Life on an Arabian breeding farm in Capitan, NM.

Sunday, January 4, 2015

Well I guess today was better than yesterday…

Today was the last day of the year, and hopefully the last of the extreme weather. It has been a few years since I’ve had to deal with these extreme cold temps, and while I haven’t forgotten what it’s like, I have definitely been spoiled the past few years with our mild winters. Why can’t we have just the right amount of snow without going down to nearly 0 degrees? If we have a mild winter then we don’t get the snow we need to survive the summer. If we get snow we also seem to get days in the teens or less, with howling winds that go right through you. It does make for beautiful pics I have to admit. I can’t really complain today was definitely warmer than yesterday. I even saw the sun, it does exist, it does exist!
We got up to a whole 19 degrees today, of course tomorrow it’s supposed to snow so I guess it will be at least a week before I can even think about having water again. Before it starts snowing Rudy will go into town to get a load of water for the horses. I’ll fill the tank up at the house, and the pasture horses tank. I got it about half full today poor things, they were down to just ice. They don’t drink that much, but there are seven of them, and every day I take at least an inch or two of ice out. That means a tank will only last about two days, maybe three if I don’t have that much ice, and they don’t drink too much. It’s not as big a tank as I have up at the house, maybe about 200 gallons or so, I don’t remember exactly. I took the float off deciding to keep it off for the winter. If we are going to have this cold of a winter I may as well since I can’t use it if there’s no water. Besides where it’s located it takes forever for the pipes, and hose to unfreeze even after we get water flowing. The whole pasture setup is weird. I don’t know what Rudy was thinking when he put everything in, neither does he. At any rate we have a pasture, and I am very grateful that we put it in before everything else fell apart.
I had Rudy go pick up hay today since I only had enough alfalfa for today, and Lord knows what the roads are going to be like tomorrow. I got everyone fed, and was just about ready to go up to the house when Rudy called telling me he called Harvey’s, and they would only be open till noon today, and not at all tomorrow or Friday. He also informed me that the electricity was out, and Otero (the electric company) was trying to track down the problem. More fun, I really needed that Lord. I was about ready to come up to the house anyway so I finished what I was doing (hauling water of course), and high tailed it up to the house. I asked dad to make a shopping list so I could do his shopping for him, gave Rudy my shopping list for Harvey’s, and sent him on his way. Without electricity I didn’t want to break ice and put it in the big tank not knowing when the electricity would come on again. It was still too cold to change Sierra’s bandage so I got Dad going with some instant oatmeal since his milk had gone sour while he was gone. Then I got myself something to eat. I’m not picky I had some cold stuffing for breakfast. Hey it has grain, fruit, and protein in it. Sounds great to me. I was going to cut some wood, but Paul Bunion I’m not. I decided to rest a bit before I had to go down to the barn to figure out where I was going to put 16 three-strand bales of alfalfa.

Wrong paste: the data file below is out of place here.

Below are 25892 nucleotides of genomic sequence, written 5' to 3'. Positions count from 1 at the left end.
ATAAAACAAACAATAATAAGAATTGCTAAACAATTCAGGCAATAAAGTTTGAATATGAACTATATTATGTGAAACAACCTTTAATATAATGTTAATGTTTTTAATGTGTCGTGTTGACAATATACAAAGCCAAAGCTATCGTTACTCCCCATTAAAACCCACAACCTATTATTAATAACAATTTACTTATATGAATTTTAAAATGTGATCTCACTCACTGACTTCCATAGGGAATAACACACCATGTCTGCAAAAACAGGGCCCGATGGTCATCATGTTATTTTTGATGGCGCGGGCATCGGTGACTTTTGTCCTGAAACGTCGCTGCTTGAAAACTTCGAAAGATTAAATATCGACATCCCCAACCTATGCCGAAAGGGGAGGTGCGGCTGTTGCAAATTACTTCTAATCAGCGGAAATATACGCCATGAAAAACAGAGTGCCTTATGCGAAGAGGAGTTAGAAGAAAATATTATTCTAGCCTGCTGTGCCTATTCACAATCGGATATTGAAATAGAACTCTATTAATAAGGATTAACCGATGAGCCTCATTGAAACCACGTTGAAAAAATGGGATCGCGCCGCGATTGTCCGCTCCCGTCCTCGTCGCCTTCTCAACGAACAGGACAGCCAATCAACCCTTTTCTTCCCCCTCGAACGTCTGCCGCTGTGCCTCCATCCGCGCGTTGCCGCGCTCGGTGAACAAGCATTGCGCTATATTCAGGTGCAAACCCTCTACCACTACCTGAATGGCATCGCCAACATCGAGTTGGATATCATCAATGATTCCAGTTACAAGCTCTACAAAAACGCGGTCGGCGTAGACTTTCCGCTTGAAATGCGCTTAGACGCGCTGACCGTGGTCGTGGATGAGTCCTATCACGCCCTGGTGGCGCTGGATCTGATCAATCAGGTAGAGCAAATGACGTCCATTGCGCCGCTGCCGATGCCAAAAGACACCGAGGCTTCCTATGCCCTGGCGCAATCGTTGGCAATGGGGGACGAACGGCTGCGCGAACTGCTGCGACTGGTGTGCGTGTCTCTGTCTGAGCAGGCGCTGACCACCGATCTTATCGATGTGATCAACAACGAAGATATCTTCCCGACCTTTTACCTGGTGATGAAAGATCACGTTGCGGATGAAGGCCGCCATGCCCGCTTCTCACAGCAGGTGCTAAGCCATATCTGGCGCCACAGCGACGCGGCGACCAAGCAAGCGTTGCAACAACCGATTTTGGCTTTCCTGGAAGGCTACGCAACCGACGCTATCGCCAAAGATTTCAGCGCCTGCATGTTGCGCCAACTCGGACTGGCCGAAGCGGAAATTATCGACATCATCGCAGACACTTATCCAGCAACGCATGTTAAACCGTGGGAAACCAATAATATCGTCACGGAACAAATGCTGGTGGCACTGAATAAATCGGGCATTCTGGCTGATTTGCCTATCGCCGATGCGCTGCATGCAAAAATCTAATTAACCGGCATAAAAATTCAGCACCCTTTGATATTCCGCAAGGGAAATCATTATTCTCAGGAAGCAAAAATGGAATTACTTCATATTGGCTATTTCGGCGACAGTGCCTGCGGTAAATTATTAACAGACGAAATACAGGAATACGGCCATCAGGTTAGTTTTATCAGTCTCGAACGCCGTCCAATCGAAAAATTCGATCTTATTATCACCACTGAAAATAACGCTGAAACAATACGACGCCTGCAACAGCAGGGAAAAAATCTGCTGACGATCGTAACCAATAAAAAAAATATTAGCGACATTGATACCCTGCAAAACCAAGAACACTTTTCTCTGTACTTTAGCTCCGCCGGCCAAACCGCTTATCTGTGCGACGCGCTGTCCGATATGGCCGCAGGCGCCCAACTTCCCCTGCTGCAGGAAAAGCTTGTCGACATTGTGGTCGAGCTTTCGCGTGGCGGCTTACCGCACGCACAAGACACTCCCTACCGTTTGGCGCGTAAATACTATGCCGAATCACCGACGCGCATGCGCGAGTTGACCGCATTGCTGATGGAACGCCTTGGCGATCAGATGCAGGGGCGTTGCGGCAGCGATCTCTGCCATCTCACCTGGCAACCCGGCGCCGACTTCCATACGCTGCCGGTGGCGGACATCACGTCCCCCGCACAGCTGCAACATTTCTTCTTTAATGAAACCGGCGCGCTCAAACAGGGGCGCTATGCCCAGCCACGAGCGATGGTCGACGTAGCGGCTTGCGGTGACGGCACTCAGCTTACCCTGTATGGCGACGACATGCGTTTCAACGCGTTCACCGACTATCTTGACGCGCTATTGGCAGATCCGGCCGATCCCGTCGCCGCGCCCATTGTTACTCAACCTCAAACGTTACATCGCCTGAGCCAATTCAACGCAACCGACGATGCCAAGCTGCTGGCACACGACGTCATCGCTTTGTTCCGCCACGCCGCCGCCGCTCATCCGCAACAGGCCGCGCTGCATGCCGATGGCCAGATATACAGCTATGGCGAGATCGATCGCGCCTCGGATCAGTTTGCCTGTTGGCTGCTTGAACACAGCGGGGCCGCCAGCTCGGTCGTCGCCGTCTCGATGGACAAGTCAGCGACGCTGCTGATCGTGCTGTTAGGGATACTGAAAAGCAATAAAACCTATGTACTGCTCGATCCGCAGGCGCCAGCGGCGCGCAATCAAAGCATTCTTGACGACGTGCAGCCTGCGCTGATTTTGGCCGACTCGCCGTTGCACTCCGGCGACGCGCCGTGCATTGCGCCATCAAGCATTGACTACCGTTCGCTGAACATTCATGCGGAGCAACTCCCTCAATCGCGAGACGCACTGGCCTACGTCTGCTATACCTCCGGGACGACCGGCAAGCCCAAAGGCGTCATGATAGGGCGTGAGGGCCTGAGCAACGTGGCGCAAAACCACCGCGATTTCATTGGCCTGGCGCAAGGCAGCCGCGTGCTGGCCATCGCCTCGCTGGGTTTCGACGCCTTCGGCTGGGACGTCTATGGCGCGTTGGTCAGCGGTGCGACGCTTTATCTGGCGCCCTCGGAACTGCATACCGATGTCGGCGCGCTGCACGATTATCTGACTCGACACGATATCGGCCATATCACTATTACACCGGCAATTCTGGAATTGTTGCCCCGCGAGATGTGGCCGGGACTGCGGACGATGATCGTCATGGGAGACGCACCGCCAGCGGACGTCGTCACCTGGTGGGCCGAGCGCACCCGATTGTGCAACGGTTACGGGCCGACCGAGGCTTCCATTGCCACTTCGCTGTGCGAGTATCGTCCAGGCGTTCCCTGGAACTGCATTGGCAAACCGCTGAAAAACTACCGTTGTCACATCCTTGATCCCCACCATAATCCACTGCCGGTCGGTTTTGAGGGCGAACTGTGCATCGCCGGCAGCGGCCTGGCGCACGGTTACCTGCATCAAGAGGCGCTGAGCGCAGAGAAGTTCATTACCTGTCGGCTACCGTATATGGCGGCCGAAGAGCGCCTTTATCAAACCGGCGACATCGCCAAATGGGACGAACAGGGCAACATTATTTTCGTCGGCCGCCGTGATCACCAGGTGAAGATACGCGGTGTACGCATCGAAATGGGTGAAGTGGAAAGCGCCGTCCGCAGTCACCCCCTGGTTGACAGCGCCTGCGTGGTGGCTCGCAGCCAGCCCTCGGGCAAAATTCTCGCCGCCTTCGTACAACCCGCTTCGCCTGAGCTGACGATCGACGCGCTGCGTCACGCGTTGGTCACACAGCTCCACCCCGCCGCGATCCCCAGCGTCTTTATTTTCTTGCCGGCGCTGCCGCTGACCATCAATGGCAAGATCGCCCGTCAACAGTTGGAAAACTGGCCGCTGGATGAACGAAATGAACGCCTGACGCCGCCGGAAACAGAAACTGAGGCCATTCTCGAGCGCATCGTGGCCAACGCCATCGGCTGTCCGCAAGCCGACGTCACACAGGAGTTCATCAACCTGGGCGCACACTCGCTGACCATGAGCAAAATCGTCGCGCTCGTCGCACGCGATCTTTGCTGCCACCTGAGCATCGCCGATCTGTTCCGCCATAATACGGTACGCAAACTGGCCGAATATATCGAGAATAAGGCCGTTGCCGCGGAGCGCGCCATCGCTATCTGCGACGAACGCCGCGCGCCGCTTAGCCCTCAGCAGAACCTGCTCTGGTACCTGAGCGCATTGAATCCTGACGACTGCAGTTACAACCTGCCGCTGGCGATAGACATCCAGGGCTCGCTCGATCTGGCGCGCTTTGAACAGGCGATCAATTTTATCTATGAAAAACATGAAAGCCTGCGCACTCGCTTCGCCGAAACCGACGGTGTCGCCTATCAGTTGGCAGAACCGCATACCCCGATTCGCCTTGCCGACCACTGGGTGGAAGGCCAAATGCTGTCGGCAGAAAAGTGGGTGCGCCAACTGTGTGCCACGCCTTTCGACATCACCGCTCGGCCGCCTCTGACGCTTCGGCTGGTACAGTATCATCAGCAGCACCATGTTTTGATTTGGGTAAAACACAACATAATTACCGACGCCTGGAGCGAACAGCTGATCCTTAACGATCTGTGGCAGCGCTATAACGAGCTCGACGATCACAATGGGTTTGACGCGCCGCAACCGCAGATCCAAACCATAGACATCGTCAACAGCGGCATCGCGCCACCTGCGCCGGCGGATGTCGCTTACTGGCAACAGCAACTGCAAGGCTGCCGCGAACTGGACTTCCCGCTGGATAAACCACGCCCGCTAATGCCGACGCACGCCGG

I managed to get about half an hour of rest before I realized that the whole of Capitan might be out of power so I called the Mercantile, and Smokey’s (the grocery), and when neither of them answered I knew there was no going to town for groceries or anything else. I can remember when all registers had a hand crank so when the electricity went out you could still carry on business. Well those days are long gone so I called Rudy, and asked him to stop at Wal-Mart to pick up some medicine for Father, along with some milk. Dad would just have to deal with whatever we fixed for dinner. Poor thing he slept most of the day anyway so food didn’t really matter.
Rudy was going to be back in about an hour so I went down to the barn to see what I wanted to do about the hay. Now our barn is big, but I have to keep all the hay separate. I also have only half of it to work with since one side is all stalls. Then I have my feed area, not to mention various and sundry pieces of equipment. The tack room takes up about a quarter of one side of the barn as well. What I’m left with for hay is about a quarter of the barn. I have Ghost’s hay over by the feed, then there’s George’s, and April’s hay. I have all the oat hay next to George’s hay along one wall, which leaves part of one wall where the tack room is. I can put three bales of grass, and twelve bales of alfalfa there. The rest can go in the front stall across from Sierra where I have the rest of the grass. I bring the last bales of alfalfa from the front into the barn, and move the rest of the grass around so I can put four bales of alfalfa there. I just get everything re-arranged, and the barn swept when Rudy comes back. Pretty good timing if I do say so myself.
Rudy gets back, and we get all the hay situated. It is so much easier with two people. Rudy still isn’t up to par (much to his dismay), but he can at least get the hay off the truck for me to stack. No I can’t carry them. But that’s what the dolly is for. I can only stack them three high, but that’s good enough. Such was the last day of the year. Hopefully the new year will be better than this last. Seems like I’ve said that every year for the past four or five years. Hey the hard times can’t last forever.

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